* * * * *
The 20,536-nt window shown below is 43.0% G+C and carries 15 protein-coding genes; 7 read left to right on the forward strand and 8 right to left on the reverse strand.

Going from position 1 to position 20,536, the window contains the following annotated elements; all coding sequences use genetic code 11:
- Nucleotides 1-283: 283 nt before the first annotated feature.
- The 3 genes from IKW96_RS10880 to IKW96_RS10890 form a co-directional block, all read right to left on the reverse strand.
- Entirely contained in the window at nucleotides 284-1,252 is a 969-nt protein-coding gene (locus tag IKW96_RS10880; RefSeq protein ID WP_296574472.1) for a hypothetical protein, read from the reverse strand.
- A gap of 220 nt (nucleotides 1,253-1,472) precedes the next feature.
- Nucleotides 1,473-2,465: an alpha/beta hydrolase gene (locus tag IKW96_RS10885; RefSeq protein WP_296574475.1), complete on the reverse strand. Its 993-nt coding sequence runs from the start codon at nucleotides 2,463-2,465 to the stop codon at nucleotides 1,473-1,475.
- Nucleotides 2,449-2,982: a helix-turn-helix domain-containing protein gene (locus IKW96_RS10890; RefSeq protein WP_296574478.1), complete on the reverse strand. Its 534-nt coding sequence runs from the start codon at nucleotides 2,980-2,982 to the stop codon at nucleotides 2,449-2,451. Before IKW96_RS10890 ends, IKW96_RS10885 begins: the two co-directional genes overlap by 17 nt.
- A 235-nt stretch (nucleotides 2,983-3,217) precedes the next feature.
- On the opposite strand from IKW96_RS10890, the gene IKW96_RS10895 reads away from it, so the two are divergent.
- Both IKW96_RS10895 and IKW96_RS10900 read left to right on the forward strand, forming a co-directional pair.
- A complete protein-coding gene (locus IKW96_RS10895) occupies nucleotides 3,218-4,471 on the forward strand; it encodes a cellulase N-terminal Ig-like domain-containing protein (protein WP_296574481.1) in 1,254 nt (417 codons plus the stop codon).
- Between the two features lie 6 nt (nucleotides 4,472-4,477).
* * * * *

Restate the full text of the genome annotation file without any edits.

The 20,536-nt window shown below is 43.0% G+C and carries 15 protein-coding genes; 7 read left to right on the forward strand and 8 right to left on the reverse strand.

Going from position 1 to position 20,536, the window contains the following annotated elements; all coding sequences use genetic code 11:
- Nucleotides 1-283: 283 nt before the first annotated feature.
- The 3 genes from IKW96_RS10880 to IKW96_RS10890 form a co-directional block, all read right to left on the reverse strand.
- Entirely contained in the window at nucleotides 284-1,252 is a 969-nt protein-coding gene (locus tag IKW96_RS10880; RefSeq protein ID WP_296574472.1) for a hypothetical protein, read from the reverse strand.
- A gap of 220 nt (nucleotides 1,253-1,472) precedes the next feature.
- Nucleotides 1,473-2,465: an alpha/beta hydrolase gene (locus tag IKW96_RS10885; RefSeq protein WP_296574475.1), complete on the reverse strand. Its 993-nt coding sequence runs from the start codon at nucleotides 2,463-2,465 to the stop codon at nucleotides 1,473-1,475.
- Nucleotides 2,449-2,982: a helix-turn-helix domain-containing protein gene (locus IKW96_RS10890; RefSeq protein WP_296574478.1), complete on the reverse strand. Its 534-nt coding sequence runs from the start codon at nucleotides 2,980-2,982 to the stop codon at nucleotides 2,449-2,451. Before IKW96_RS10890 ends, IKW96_RS10885 begins: the two co-directional genes overlap by 17 nt.
- A 235-nt stretch (nucleotides 2,983-3,217) precedes the next feature.
- On the opposite strand from IKW96_RS10890, the gene IKW96_RS10895 reads away from it, so the two are divergent.
- Both IKW96_RS10895 and IKW96_RS10900 read left to right on the forward strand, forming a co-directional pair.
- A complete protein-coding gene (locus IKW96_RS10895) occupies nucleotides 3,218-4,471 on the forward strand; it encodes a cellulase N-terminal Ig-like domain-containing protein (protein WP_296574481.1) in 1,254 nt (417 codons plus the stop codon).
- Between the two features lie 6 nt (nucleotides 4,472-4,477).